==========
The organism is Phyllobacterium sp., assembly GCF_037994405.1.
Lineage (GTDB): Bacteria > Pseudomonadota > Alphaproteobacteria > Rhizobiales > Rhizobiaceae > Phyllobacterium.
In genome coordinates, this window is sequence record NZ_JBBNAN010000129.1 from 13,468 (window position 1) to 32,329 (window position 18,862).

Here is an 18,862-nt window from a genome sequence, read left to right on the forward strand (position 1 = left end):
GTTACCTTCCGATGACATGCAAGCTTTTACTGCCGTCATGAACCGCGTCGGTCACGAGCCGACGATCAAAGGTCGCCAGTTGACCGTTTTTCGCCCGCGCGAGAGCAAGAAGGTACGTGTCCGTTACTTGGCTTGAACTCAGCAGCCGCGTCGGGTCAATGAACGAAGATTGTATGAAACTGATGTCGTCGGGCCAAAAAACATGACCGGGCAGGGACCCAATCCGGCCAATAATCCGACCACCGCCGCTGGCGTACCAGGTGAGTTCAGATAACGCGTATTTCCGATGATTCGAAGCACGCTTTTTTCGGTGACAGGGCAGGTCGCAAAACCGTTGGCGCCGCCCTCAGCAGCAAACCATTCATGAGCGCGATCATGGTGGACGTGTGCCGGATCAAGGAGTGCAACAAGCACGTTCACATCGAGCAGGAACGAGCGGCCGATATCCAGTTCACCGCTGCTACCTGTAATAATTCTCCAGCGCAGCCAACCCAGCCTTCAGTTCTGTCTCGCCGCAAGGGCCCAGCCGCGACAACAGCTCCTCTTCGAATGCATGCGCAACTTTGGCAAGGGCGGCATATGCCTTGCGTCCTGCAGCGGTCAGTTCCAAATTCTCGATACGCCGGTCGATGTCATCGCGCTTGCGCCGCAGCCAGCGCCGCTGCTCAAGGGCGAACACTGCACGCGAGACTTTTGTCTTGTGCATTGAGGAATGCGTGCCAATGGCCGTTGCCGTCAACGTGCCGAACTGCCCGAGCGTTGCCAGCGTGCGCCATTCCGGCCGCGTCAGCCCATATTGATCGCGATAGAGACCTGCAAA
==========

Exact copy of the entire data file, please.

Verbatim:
The organism is Phyllobacterium sp., assembly GCF_037994405.1.
Lineage (GTDB): Bacteria > Pseudomonadota > Alphaproteobacteria > Rhizobiales > Rhizobiaceae > Phyllobacterium.
In genome coordinates, this window is sequence record NZ_JBBNAN010000129.1 from 13,468 (window position 1) to 32,329 (window position 18,862).

Here is an 18,862-nt window from a genome sequence, read left to right on the forward strand (position 1 = left end):
GTTACCTTCCGATGACATGCAAGCTTTTACTGCCGTCATGAACCGCGTCGGTCACGAGCCGACGATCAAAGGTCGCCAGTTGACCGTTTTTCGCCCGCGCGAGAGCAAGAAGGTACGTGTCCGTTACTTGGCTTGAACTCAGCAGCCGCGTCGGGTCAATGAACGAAGATTGTATGAAACTGATGTCGTCGGGCCAAAAAACATGACCGGGCAGGGACCCAATCCGGCCAATAATCCGACCACCGCCGCTGGCGTACCAGGTGAGTTCAGATAACGCGTATTTCCGATGATTCGAAGCACGCTTTTTTCGGTGACAGGGCAGGTCGCAAAACCGTTGGCGCCGCCCTCAGCAGCAAACCATTCATGAGCGCGATCATGGTGGACGTGTGCCGGATCAAGGAGTGCAACAAGCACGTTCACATCGAGCAGGAACGAGCGGCCGATATCCAGTTCACCGCTGCTACCTGTAATAATTCTCCAGCGCAGCCAACCCAGCCTTCAGTTCTGTCTCGCCGCAAGGGCCCAGCCGCGACAACAGCTCCTCTTCGAATGCATGCGCAACTTTGGCAAGGGCGGCATATGCCTTGCGTCCTGCAGCGGTCAGTTCCAAATTCTCGATACGCCGGTCGATGTCATCGCGCTTGCGCCGCAGCCAGCGCCGCTGCTCAAGGGCGAACACTGCACGCGAGACTTTTGTCTTGTGCATTGAGGAATGCGTGCCAATGGCCGTTGCCGTCAACGTGCCGAACTGCCCGAGCGTTGCCAGCGTGCGCCATTCCGGCCGCGTCAGCCCATATTGATCGCGATAGAGACCTGCAAA